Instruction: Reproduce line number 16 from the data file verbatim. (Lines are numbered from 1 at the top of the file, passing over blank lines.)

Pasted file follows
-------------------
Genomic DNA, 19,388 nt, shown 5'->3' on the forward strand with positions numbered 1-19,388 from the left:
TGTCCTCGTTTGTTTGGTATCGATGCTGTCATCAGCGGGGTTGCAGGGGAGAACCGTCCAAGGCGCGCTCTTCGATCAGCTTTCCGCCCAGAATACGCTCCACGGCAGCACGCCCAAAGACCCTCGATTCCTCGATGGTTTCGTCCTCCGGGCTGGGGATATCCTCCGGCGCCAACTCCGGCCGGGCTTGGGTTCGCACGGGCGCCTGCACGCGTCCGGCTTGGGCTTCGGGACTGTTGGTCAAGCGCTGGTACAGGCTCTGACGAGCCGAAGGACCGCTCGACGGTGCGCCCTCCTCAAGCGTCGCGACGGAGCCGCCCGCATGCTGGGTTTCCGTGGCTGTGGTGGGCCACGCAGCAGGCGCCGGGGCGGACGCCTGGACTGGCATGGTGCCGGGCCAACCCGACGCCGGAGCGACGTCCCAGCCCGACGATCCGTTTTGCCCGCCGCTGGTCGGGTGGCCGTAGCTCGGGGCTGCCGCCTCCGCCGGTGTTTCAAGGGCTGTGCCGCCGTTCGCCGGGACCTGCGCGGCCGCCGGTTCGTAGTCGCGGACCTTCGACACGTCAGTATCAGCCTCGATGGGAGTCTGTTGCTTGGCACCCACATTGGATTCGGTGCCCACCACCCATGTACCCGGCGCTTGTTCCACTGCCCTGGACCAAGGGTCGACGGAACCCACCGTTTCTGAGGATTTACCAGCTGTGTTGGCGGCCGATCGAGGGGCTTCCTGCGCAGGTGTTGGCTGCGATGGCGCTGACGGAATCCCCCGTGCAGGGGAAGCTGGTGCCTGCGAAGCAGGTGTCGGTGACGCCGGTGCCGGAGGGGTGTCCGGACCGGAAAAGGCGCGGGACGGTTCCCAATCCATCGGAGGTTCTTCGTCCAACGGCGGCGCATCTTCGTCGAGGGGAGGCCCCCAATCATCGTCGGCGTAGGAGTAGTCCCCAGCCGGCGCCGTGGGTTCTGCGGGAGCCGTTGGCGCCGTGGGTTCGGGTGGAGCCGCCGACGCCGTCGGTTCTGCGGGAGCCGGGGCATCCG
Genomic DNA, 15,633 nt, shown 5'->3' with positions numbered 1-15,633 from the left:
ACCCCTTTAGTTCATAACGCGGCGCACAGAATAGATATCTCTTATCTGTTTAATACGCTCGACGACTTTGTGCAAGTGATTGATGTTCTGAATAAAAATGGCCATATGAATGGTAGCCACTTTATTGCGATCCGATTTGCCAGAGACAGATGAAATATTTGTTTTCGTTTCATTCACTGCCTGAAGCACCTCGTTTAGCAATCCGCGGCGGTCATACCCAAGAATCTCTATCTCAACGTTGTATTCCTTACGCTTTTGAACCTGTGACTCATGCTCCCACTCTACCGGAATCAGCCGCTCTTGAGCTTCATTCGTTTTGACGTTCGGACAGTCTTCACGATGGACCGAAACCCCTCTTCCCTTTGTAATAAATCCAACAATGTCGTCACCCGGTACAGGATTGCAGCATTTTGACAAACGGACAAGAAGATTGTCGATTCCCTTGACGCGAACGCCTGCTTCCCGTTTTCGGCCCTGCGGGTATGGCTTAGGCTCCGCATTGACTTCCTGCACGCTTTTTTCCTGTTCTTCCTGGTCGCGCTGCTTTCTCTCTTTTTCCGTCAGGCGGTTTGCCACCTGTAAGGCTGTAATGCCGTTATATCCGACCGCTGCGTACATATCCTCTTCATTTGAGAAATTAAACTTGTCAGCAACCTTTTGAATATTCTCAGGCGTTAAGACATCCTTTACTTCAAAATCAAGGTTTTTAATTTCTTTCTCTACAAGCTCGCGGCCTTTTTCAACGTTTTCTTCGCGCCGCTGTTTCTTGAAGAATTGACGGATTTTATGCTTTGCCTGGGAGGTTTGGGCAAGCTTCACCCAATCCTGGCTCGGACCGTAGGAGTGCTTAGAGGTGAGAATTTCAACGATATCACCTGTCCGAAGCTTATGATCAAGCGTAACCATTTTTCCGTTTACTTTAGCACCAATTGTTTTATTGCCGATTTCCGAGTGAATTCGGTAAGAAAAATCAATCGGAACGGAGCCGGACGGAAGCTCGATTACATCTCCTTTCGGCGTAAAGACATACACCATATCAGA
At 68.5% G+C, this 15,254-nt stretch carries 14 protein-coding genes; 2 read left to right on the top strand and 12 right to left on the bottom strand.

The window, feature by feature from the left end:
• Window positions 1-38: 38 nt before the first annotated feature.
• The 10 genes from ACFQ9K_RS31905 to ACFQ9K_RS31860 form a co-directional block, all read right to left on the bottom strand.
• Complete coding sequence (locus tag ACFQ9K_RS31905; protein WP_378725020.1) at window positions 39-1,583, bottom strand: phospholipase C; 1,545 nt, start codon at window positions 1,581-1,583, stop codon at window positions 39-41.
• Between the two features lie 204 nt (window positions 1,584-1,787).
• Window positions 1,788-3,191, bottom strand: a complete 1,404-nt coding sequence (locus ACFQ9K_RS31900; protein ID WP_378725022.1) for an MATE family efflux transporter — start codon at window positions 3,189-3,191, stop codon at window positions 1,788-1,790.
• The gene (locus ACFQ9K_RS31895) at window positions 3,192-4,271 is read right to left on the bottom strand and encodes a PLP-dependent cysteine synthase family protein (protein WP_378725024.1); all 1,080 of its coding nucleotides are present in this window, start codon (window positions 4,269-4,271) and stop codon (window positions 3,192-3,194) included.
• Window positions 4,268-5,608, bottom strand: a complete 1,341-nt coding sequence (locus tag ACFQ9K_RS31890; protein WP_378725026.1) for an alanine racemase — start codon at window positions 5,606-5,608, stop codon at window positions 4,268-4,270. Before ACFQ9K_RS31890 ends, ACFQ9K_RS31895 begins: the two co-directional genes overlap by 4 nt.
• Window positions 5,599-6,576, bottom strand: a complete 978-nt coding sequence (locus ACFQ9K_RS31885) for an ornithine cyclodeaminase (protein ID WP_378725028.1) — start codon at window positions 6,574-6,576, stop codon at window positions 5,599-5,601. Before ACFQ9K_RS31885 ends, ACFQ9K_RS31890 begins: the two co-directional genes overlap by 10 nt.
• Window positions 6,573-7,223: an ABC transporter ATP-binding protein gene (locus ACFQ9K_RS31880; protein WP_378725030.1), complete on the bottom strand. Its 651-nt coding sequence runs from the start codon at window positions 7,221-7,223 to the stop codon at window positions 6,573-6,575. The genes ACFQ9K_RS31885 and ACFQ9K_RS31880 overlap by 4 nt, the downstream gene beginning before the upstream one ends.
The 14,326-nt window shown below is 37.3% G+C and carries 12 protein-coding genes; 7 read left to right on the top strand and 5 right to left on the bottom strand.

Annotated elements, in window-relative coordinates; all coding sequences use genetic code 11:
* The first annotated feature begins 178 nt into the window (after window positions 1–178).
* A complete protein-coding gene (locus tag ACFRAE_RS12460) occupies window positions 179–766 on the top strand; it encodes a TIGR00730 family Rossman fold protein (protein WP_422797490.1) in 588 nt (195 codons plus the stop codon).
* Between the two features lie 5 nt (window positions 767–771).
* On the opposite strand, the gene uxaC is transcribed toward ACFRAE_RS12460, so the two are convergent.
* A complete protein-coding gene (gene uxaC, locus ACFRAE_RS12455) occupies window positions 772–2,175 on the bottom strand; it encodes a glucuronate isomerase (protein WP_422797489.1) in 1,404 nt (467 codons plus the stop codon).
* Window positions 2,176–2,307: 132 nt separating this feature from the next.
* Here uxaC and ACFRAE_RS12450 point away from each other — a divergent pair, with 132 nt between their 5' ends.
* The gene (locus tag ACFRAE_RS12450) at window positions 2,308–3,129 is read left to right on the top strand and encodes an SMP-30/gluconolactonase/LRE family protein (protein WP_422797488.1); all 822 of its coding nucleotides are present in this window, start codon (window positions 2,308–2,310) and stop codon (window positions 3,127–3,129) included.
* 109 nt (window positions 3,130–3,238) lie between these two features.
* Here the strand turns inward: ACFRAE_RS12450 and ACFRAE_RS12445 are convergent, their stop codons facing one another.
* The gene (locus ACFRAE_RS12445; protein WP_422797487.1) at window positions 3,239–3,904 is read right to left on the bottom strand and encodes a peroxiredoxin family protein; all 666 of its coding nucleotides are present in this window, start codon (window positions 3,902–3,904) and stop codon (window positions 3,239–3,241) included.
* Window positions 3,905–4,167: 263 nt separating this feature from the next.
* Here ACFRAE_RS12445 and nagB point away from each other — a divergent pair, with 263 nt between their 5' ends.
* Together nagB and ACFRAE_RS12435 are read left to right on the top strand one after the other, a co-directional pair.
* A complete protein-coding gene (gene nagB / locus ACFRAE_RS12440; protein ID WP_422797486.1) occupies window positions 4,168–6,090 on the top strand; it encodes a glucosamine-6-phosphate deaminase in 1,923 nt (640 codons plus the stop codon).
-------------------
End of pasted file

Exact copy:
The 14,326-nt window shown below is 37.3% G+C and carries 12 protein-coding genes; 7 read left to right on the top strand and 5 right to left on the bottom strand.